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Puck, Vol LXVI, No 1699, 22 Sep 1909: "No Limit"

According to Wikipedia, the participants in the naval arms race depicted in this cartoon are (clockwise, starting from the man in the blue jacket) the United States, Germany, Britain, France, and Japan. Three of them are easy to identify:

  • The United States is a classic "Uncle Sam" figure.
  • Germany is wearing an equally stereotypical eagle-crested helmet, and if that wasn't enough, the ships he's wagering have (upside-down) Imperial German flags.
  • Japan has stereotypical Asian features, and is holding a ship with a Rising Sun flag.

But what features should I be looking at to identify the two figures on the left as "Britain" and "France"? To me, they're not national caricatures the way the other three are, they're just generic rich men.

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Short Answer

The identities of France and Britain are indicated by their heads of state, namely President Armand Fallières and King Edward VII respectively. There is also (as Roddy of the Frozen Peas observed in his comment above) a French flag on one of the ships near the French President.


Details

The image appeared on the cover of the September 22, 1909 issue of Puck. Sources online, including the Library of Congress (LOC) and Anne Shannon's Finding Japan: Early Canadian Encounters with Asia (2012) state that they are King Edward VII and French President Émile Loubet. According to the LOC,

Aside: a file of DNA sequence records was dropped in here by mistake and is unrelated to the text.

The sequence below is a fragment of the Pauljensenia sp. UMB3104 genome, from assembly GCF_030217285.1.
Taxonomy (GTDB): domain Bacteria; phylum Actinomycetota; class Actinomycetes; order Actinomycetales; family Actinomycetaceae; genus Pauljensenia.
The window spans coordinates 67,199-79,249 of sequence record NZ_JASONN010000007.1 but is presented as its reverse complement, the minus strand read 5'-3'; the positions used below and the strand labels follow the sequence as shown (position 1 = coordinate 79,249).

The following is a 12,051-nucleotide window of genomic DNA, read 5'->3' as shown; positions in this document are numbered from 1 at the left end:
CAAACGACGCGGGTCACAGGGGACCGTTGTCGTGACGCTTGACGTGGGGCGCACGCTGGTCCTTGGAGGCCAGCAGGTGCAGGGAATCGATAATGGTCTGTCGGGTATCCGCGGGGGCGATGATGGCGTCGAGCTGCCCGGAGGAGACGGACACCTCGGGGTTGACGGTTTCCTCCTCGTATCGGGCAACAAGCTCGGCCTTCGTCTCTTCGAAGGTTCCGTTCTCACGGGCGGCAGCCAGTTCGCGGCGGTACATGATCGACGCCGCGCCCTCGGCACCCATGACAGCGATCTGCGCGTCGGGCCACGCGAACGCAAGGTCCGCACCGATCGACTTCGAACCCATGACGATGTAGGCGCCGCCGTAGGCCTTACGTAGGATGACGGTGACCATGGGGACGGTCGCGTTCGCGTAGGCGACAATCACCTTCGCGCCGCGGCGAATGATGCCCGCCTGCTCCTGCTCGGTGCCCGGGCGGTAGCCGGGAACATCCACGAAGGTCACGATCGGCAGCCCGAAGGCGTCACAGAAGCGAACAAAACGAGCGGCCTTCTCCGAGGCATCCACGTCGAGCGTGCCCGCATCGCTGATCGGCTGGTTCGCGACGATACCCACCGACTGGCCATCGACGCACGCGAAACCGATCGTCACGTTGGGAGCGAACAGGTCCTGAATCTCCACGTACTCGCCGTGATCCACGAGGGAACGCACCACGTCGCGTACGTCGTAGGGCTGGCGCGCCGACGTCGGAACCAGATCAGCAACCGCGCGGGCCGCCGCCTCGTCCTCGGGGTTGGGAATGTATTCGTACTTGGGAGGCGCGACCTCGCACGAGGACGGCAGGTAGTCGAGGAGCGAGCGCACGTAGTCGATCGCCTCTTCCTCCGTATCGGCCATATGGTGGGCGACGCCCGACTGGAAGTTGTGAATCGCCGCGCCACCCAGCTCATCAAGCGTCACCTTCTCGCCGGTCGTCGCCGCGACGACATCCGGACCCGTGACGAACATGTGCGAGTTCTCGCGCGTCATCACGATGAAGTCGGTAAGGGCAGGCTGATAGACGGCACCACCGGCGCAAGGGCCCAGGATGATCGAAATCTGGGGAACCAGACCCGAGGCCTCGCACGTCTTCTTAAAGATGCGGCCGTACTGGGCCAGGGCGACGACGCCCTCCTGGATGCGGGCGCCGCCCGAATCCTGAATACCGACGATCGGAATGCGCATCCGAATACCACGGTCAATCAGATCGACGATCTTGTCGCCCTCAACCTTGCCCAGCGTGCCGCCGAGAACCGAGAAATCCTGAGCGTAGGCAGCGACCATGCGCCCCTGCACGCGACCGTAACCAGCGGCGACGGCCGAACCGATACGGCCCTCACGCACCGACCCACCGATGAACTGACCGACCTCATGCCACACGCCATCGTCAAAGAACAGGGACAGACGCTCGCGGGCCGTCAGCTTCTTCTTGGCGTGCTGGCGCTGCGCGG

Illustration shows a high-stakes poker game with Uncle Sam, William II, the German Emperor, Meiji, the Emperor of Japan, Emile Loubet, of France, and Edward VII, King of Great Britain; the emperor of Japan is raising the bid by one battleship.

However, as sempaiscuba has observed in his comment above,

They appear to be caricatures of Edward VII and Armand Fallières

(my emphasis)

This is backed up by the obvious physical resemblance between the Puck caricature and Armand Fallières, and the equally obvious lack of physical resemblance between the Puck caricature and Émile Loubet (see images below). Further, the cartoon dates from 1909: Fallières was president 1906 - 1913 while Loubet was his predecessor (1899 - 1906).


The Puck image cropped. Not much doubt about King Edward VII on the left, but the gentleman on the right looks like Armand Fallières, not Émile Loubet.

enter image description here

This is a photo of Armand Fallières: enter image description here

Source

…who has a much closer resemblance to the Puck caricature than Emile Loubet (below): enter image description here

Source


Some comments arising from the comments at the end of this post

What follows is somewhat speculative, but is included in the light of the comments at the end of this post, several of which have made interesting points and / or raised interesting questions.

Why France and Britain are clearly (and Japan and Germany seemingly) represented by their heads of state whereas the United States has Uncle Sam, a personification of the federal government, is unclear and could probably only be definitively answered by now the long-deceased illustrator.